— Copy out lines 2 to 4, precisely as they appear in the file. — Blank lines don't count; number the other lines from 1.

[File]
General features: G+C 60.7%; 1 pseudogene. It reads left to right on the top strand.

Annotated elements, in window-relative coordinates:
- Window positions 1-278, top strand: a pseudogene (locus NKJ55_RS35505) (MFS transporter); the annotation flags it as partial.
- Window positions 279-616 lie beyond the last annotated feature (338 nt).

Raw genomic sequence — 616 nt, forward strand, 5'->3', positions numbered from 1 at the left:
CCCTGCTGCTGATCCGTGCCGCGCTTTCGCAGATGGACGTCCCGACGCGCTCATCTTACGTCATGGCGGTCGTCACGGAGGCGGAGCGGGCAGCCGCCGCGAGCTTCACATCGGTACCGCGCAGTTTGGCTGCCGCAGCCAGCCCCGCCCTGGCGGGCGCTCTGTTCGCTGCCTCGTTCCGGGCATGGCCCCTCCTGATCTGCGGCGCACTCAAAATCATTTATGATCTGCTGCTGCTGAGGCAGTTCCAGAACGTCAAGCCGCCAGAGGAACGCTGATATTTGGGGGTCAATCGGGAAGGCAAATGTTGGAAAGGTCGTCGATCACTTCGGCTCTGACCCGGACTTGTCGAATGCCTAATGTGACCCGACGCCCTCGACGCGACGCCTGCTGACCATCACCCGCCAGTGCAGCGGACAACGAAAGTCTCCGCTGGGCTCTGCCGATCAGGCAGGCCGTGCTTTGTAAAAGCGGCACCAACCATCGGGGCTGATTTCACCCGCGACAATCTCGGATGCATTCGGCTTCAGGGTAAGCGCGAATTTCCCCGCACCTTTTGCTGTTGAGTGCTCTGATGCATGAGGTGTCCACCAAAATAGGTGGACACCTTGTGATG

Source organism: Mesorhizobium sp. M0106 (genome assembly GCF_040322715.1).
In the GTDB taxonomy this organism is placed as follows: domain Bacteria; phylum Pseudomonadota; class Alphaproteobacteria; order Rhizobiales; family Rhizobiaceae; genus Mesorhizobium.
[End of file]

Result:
Annotated elements, in window-relative coordinates:
- Window positions 1-278, top strand: a pseudogene (locus NKJ55_RS35505) (MFS transporter); the annotation flags it as partial.
- Window positions 279-616 lie beyond the last annotated feature (338 nt).